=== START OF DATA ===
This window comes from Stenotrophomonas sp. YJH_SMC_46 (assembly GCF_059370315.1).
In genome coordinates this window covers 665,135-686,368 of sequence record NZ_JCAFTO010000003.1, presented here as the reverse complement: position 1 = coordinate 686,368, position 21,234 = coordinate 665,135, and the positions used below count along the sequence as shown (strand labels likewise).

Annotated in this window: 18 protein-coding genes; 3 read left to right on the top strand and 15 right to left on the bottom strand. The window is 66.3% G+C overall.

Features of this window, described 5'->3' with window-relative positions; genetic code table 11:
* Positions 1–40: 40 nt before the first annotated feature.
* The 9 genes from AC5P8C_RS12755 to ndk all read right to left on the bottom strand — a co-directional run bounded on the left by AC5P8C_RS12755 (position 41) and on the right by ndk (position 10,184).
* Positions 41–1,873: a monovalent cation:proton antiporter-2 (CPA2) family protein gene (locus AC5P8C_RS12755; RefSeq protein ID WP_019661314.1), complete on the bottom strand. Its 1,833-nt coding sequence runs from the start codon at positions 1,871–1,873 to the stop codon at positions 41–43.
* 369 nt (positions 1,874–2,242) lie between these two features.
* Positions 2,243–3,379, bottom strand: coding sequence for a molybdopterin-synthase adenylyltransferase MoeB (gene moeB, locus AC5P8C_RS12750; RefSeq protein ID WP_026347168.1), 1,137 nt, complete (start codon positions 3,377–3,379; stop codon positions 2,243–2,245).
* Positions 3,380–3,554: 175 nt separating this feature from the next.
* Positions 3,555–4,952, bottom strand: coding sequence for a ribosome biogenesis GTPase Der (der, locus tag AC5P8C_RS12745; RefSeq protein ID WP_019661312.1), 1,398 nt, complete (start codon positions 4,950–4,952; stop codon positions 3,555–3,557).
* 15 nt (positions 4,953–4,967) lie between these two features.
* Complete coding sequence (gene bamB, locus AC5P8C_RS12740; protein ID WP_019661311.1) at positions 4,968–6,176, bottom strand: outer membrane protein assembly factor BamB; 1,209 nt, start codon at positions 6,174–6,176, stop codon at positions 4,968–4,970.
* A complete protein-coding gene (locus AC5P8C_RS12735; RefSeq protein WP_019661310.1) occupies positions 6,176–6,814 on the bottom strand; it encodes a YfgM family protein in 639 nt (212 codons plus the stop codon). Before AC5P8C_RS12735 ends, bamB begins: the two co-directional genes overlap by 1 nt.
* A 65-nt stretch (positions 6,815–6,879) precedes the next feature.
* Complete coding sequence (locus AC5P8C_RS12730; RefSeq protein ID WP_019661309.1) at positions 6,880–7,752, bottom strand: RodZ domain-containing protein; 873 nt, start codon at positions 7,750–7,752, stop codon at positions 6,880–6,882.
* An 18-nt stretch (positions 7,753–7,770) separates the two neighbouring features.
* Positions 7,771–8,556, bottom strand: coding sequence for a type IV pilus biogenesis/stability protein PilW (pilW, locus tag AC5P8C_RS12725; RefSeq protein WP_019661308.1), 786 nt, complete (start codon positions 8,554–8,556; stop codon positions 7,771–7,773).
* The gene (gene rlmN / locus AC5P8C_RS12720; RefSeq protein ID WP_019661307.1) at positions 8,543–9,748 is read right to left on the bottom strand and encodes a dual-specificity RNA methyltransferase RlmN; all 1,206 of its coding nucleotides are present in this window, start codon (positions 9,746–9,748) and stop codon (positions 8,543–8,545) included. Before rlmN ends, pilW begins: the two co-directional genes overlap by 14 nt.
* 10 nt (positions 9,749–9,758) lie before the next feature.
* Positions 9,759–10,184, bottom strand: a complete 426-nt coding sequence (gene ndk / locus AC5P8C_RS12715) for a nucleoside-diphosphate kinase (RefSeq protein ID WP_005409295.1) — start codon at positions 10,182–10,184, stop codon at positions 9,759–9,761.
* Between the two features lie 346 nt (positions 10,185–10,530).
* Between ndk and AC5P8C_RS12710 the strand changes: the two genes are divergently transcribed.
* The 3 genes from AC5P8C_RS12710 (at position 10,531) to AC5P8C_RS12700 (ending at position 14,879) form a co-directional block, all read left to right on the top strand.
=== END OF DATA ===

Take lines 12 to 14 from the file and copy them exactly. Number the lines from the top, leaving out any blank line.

* 15 nt (positions 4,953–4,967) lie between these two features.
* Complete coding sequence (gene bamB, locus AC5P8C_RS12740; protein ID WP_019661311.1) at positions 4,968–6,176, bottom strand: outer membrane protein assembly factor BamB; 1,209 nt, start codon at positions 6,174–6,176, stop codon at positions 4,968–4,970.
* A complete protein-coding gene (locus AC5P8C_RS12735; RefSeq protein WP_019661310.1) occupies positions 6,176–6,814 on the bottom strand; it encodes a YfgM family protein in 639 nt (212 codons plus the stop codon). Before AC5P8C_RS12735 ends, bamB begins: the two co-directional genes overlap by 1 nt.